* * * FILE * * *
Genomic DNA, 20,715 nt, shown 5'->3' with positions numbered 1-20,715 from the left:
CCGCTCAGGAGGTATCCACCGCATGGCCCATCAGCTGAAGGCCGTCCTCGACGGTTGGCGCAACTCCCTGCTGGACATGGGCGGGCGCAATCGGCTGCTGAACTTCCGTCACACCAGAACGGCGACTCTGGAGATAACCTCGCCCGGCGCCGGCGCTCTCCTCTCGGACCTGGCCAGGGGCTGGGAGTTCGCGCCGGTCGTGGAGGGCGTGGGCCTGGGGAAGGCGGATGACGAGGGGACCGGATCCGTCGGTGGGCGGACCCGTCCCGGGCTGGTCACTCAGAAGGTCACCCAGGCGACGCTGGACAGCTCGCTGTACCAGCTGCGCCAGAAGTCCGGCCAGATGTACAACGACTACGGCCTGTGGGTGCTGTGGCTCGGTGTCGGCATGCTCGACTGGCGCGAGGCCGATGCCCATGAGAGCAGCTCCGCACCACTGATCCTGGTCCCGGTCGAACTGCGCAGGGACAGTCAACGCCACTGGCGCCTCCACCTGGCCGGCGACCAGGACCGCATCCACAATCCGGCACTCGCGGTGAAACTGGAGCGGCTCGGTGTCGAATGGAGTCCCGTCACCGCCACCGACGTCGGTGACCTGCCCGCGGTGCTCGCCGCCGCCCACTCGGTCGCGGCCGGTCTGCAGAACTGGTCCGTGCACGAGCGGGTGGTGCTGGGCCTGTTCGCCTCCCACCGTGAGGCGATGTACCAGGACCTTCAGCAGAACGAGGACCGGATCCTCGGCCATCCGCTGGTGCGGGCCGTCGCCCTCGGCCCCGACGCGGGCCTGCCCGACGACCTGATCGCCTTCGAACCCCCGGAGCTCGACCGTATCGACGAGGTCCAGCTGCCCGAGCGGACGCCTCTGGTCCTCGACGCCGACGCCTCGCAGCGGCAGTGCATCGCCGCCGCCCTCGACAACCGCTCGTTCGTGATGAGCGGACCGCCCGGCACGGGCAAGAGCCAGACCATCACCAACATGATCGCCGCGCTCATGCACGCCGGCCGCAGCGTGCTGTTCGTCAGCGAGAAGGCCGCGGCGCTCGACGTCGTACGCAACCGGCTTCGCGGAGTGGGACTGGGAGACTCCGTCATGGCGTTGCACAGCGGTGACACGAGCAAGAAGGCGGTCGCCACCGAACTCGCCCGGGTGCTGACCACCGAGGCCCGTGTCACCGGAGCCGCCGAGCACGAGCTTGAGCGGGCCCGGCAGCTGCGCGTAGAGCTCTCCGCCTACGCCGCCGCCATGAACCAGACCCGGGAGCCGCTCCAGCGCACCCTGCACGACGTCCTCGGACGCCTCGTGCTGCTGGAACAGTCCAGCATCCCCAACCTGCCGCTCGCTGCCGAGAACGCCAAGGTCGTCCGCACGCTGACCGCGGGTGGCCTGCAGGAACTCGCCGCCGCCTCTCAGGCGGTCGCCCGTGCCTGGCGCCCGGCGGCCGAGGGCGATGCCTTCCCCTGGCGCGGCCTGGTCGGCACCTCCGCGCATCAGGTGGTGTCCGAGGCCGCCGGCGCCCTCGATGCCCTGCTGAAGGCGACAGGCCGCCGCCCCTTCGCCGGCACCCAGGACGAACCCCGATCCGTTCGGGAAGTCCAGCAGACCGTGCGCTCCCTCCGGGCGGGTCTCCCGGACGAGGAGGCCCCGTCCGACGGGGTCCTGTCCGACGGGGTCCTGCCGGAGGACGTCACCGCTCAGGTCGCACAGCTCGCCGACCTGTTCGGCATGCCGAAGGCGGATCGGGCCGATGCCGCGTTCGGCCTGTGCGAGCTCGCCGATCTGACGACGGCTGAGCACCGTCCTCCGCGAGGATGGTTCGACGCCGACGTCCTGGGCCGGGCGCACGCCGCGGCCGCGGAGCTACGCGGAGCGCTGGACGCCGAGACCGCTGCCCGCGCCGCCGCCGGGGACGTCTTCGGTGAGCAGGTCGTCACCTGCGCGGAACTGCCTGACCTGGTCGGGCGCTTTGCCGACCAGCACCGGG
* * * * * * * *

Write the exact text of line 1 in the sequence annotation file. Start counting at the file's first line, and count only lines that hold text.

Genomic DNA, 20,715 nt, shown 5'->3' with positions numbered 1-20,715 from the left: